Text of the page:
“The next thing they will have is transgender leaders, and then they will give up local control,” he said.

Stemberger explained further policy changes could prompt more families to look for alternatives. He said on the day BSA announced it would allow girls into its programs, Trail Life USA’s website crashed from the influx of new traffic.

“You just don’t sleep boys and girls together—it’s moral insanity,” he said.

Now three years old, Trail Life USA has over 30,000 members in 48 states.

Evan Wilt

Evan is a World Journalism Institute graduate and a former WORLD reporter.

Read more from this writer


You must be a WORLD Member and logged in to the website to comment.
  • MTJanet
    Posted: Fri, 02/10/2017 08:45 pm

    Each leader will have to ascertain exactly what he is called to do with regard to the mentally ill.  Should he allow a mentally ill child into the troop and hope that he will be able to have an impact on that boy and his family or would it be better to simply avoid the contact with the mentally ill and keep one's troop morally on track and not distracted with the issue?  I believe in the long run the latter will make the most sense for those who follow Christ.  

  • JerryM
    Posted: Fri, 02/10/2017 11:49 pm

    It is the drip-by-drip "succumbing" of so many organisations that we are witnessing.  Thank you God for all those that are praying and acting to see your Kingdom come in the context of the advance of this kind of evil...

  •  Xion's picture
    Posted: Sun, 02/12/2017 12:48 pm

    After endless pressure the Boy Scouts abandoned the oath to love God and country and to stay morally straight.   What is to prevent the non-sectarian Trail Life from succumbing to the same so-called "legal" arguments against the Boy Scouts?  


  • Laneygirl's picture
    Posted: Sun, 02/12/2017 01:05 pm

    Right-thinking Americans watch as our long honored institutions cave to the strangling demands of the self-proclaimed "progressive" agenda; some with alarm, some with resignation, some with the will to fight. Others choose to remove themselves and their impressionable children, while creating alternatives that do not reject the Creator God whom we serve.

    To "play by the rules forced on us" is to hold on too tightly to the institutions of man. The Boy Scout badges and Eagle Scout designations no longer mean what they did before, so why bend to the requirements of the ungodly in order to claim those trophies? With all due respect to those who toiled diligently to earn them, to what level should our compromises sink?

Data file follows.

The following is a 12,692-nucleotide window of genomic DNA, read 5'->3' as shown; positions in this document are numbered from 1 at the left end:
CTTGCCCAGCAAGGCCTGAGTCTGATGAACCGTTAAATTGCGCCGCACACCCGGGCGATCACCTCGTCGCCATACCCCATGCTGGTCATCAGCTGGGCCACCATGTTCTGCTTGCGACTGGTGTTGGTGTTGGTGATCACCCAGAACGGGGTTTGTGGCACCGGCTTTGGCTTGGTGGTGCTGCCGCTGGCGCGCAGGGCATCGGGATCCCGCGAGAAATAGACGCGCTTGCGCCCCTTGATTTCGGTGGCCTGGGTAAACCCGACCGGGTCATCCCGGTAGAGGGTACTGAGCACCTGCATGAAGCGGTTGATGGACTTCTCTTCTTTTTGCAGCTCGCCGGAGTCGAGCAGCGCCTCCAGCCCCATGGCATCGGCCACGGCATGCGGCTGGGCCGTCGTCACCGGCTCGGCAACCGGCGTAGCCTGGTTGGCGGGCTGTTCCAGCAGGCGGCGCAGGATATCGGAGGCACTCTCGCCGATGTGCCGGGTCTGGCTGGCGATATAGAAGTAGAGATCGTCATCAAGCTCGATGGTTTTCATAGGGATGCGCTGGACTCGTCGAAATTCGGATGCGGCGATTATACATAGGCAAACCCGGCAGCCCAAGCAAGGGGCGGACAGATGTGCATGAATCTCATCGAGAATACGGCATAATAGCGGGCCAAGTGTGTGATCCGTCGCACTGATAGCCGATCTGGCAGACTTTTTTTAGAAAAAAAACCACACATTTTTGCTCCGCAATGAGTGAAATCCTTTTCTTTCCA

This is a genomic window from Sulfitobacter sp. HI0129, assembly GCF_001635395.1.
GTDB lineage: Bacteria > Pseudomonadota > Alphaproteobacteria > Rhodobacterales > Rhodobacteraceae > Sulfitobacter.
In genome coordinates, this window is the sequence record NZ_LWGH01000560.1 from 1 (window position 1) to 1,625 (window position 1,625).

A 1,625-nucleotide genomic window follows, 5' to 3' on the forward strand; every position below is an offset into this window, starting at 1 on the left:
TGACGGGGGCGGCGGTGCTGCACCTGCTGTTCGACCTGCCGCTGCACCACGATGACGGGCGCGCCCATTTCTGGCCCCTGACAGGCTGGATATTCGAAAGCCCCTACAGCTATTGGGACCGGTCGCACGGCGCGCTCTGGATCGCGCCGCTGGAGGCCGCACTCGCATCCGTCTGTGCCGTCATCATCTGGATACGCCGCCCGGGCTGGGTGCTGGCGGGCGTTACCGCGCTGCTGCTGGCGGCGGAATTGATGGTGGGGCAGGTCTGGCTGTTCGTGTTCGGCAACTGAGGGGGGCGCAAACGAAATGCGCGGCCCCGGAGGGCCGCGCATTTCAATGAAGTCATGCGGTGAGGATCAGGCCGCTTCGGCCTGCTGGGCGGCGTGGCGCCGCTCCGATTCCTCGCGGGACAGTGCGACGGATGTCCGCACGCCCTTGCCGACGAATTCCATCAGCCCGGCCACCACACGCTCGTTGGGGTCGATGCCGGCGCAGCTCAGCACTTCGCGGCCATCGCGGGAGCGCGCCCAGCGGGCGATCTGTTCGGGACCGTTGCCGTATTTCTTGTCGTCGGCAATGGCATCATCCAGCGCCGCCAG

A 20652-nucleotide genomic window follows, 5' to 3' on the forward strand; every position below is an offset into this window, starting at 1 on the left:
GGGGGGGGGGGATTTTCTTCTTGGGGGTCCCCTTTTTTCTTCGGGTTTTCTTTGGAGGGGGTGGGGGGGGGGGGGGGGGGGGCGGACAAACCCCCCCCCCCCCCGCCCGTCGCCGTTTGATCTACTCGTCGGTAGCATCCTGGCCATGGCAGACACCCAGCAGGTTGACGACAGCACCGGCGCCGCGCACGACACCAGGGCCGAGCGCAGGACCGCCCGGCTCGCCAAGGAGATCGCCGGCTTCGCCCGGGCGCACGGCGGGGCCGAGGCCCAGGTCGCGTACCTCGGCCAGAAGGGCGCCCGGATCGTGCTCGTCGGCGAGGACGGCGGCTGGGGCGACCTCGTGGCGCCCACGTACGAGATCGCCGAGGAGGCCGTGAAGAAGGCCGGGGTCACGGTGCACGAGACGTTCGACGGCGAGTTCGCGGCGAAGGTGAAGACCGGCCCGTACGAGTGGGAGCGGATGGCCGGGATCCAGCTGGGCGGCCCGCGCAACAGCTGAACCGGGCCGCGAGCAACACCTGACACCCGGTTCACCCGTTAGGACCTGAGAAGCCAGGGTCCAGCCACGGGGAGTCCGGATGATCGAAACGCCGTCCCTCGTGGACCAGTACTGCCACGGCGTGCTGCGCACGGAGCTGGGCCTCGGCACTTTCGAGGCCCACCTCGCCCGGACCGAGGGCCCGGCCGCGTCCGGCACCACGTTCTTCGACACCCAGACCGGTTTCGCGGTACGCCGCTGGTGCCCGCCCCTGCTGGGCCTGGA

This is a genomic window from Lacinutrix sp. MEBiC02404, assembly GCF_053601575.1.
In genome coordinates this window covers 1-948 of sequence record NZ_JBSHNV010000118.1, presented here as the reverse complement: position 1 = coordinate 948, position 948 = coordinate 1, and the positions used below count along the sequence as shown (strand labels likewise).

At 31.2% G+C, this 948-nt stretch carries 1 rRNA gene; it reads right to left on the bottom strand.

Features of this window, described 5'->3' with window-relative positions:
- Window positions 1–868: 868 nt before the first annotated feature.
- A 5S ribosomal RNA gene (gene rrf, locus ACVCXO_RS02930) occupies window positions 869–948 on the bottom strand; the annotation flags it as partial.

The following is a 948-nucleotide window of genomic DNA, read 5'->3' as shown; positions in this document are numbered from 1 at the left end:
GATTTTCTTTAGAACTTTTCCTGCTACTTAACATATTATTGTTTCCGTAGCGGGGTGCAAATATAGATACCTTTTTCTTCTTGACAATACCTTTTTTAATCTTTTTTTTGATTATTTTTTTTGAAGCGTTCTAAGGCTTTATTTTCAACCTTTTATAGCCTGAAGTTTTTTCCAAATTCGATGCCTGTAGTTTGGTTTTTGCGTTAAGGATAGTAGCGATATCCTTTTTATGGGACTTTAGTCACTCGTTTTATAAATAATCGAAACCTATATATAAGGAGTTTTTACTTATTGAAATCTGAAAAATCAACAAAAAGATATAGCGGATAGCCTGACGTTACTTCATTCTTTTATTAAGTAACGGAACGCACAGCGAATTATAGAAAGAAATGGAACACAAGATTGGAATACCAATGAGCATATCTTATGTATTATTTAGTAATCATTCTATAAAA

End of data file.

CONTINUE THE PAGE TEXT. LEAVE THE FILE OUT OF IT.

What does Boy Scout mean if you can be a girl?


  • DWayne
    Posted: Sun, 02/12/2017 08:03 pm

    Yeah for Trail Life USA. I'm planning to talk it up so they can have 30,000 more.

  • WFerguson
    Posted: Mon, 02/13/2017 12:40 pm

    My son and I have been with Trail Life since its beginning. It's a great organization. When it first started, I had hoped there would be an exodus from Boy Scouts to TLUSA and other groups. But, I underestimated the degree to which Christians are willing to support an organization that is morally bankrupt--and using them to give immorality the veneer of acceptability. Honestly, if they didn't leave in 2013/14, I doubt most of them will leave now. I wouldn't expect a quasi-Christian cult like the Mormons to to leave, but Catholics, Methodists and Baptists should know better and act accordingly.

  • Hans's picture
    Posted: Wed, 02/15/2017 11:56 am

    Honestly, I really don't understand what Christians expect out of the BSA. As an Eagle Scout, I really appreciate the leadership experience that I got there, not to mention a healthy introduction to the outdoors. But as an institution, it did nothing for my moral education one way or the other. One would hope that Christian parents would recognize this, value it for what it is, and encourage their kids to get involved in this as a bit of exposure to the broader community. I would also hope that they would not send their kids to the BSA to learn how to be morally straight. I saw kids whose parents sent them there for that reason, and it was a universal failure. 

    Besides, what's so great about moralistic deism anyway? Do we really expect the ethics of civil religion to produce anything of meaningful value?